WASHINGTON—In a filing with the FCC, Comcast is asking the agency to rule that Nextstar is violating the ownership cap on stations because it has not actually divested control of WPIX in New York.
Nextstar was required to sell stations as part of its acquisition of Tribune and sold WPIX to Mission Broadcasting in 2020.
In the filing Comcast’s attorneys asked that the FCC “issue a declaratory ruling that Nexstar Media Group, Inc. is attributed with New York City station WPIX-TV (“WPIX”), under either a de facto control analysis or the more generalized `influence’ standard underlying the broadcast attribution rules, and thus is in violation of the national television ownership rule’s national audience reach limit.”
The filing also argued that “Nexstar’s divestiture of WPIX as ordered by the Commission has proven to be a sham in violation of the condition in the Nexstar/Tribune Order,” requiring Nextstar to divest stations and that “remedies are necessary and appropriate to bring Nexstar into compliance with the 39 percent cap on national audience reach.”
Comcast is in the middle of a retransmission consent dispute with Mission Broadcasting and the filing stressed that “it is critical that the Commission act promptly on this Petition for Declaratory Ruling,” because “Nexstar has asserted retransmission consent and other broad rights over WPIX, contrary to Nexstar’s express representations to the Commission during the Nexstar-Tribune transaction that it would (1) divest WPIX to stay under the national ownership cap and (2) not provide any services for the station post-transaction.”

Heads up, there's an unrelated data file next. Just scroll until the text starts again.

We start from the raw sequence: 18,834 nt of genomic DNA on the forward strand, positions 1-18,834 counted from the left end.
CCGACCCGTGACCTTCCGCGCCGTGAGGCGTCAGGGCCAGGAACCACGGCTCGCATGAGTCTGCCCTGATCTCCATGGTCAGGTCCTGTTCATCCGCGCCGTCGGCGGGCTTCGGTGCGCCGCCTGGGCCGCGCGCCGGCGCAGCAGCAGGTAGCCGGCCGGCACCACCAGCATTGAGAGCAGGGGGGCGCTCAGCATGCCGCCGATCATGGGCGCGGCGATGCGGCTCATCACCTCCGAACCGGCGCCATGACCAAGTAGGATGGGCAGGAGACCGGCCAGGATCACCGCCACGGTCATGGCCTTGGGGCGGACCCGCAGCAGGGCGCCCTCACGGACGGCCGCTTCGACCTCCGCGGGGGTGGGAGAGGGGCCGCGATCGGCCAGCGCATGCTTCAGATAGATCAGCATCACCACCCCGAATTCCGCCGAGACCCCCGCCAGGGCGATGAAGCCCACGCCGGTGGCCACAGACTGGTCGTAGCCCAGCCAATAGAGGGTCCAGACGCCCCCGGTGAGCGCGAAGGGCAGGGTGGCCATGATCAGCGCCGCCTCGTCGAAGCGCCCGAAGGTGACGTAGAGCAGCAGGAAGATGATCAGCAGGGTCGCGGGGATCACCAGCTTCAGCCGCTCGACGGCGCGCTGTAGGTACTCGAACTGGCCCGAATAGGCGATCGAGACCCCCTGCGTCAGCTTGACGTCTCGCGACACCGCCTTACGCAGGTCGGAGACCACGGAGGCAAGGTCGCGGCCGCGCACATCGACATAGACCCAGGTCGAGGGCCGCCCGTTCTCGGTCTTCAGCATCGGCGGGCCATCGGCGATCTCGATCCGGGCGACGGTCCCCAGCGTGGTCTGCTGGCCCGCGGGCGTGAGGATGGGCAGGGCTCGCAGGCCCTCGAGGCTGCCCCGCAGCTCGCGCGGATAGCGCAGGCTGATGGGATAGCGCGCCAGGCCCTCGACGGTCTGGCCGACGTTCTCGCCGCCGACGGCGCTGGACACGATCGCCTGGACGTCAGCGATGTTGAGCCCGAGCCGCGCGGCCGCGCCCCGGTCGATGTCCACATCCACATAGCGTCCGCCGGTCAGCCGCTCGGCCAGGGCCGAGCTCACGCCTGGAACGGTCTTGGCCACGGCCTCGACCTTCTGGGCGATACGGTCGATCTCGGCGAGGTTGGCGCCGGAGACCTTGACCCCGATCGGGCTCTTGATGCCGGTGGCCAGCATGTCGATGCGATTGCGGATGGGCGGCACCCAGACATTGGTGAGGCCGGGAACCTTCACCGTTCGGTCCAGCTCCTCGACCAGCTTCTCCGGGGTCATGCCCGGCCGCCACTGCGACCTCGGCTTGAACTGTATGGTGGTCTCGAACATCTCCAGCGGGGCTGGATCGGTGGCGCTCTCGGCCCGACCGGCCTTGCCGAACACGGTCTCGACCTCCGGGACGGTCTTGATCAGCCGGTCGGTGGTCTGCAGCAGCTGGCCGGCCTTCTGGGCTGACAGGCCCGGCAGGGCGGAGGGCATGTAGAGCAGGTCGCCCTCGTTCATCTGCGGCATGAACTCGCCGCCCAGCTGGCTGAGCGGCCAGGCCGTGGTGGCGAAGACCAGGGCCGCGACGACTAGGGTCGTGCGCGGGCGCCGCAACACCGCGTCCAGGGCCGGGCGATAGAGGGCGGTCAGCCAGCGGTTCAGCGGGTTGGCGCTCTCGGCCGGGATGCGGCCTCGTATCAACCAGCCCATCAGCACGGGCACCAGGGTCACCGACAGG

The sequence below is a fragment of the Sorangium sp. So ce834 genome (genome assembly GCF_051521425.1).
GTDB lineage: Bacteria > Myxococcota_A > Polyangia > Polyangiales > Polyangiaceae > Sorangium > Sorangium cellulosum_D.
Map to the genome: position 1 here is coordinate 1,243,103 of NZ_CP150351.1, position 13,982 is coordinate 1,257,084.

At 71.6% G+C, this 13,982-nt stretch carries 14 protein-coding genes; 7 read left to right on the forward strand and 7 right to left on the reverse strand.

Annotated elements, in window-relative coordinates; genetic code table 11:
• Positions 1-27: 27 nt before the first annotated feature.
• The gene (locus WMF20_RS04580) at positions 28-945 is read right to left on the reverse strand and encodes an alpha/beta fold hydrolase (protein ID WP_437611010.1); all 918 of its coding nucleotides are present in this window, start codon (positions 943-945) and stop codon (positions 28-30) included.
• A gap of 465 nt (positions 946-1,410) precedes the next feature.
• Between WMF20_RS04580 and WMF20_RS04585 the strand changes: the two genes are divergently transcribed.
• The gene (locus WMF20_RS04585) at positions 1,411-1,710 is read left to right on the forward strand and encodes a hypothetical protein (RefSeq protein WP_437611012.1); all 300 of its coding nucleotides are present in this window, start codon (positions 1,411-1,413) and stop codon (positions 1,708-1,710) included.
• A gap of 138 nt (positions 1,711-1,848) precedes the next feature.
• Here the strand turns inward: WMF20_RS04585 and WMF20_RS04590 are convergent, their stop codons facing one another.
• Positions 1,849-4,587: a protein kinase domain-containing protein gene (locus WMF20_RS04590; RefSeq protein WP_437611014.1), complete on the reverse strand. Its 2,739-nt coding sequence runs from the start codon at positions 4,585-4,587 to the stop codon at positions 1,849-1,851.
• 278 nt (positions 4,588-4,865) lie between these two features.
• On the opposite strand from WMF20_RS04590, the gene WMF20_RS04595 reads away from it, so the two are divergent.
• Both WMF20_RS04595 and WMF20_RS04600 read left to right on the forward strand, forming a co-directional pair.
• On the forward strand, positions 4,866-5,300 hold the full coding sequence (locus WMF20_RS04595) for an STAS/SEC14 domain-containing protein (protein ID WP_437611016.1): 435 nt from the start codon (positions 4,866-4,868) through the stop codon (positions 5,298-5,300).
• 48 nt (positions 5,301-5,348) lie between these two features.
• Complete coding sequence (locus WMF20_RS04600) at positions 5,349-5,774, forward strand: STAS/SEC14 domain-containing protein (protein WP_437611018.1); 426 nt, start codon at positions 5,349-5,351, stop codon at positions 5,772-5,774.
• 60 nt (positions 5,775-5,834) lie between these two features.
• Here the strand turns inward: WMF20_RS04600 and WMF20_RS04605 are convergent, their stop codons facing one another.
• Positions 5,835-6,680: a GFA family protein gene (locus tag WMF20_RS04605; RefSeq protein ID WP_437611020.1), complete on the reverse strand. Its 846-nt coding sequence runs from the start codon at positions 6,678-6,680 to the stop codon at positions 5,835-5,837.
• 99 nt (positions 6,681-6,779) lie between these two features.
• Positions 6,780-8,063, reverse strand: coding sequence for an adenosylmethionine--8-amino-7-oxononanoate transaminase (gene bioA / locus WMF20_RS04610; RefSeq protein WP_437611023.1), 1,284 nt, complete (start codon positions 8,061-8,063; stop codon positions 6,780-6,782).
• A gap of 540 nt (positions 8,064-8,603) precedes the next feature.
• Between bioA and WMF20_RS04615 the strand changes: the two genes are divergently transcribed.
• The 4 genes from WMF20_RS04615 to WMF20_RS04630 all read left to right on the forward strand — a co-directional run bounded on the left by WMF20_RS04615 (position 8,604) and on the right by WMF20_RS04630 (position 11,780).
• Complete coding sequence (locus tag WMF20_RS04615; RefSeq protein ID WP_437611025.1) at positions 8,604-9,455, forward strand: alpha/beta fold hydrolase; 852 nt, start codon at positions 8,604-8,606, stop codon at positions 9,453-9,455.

“Aside from undermining the FCC’s divestiture condition and violating the national ownership rule,” the petition also argued that “if Nexstar has its way, Comcast’s retransmission consent fees for WPIX would increase dramatically” and that “such added costs would ultimately be borne by Comcast customers.”
The petition is available here.
George Winslow is the senior content producer for TV Tech. He has written about the television, media and technology industries for nearly 30 years for such publications as Broadcasting & Cable, Multichannel News and TV Tech. Over the years, he has edited a number of magazines, including Multichannel News International and World Screen, and moderated panels at such major industry events as NAB and MIP TV. He has published two books and dozens of encyclopedia articles on such subjects as the media, New York City history and economics.
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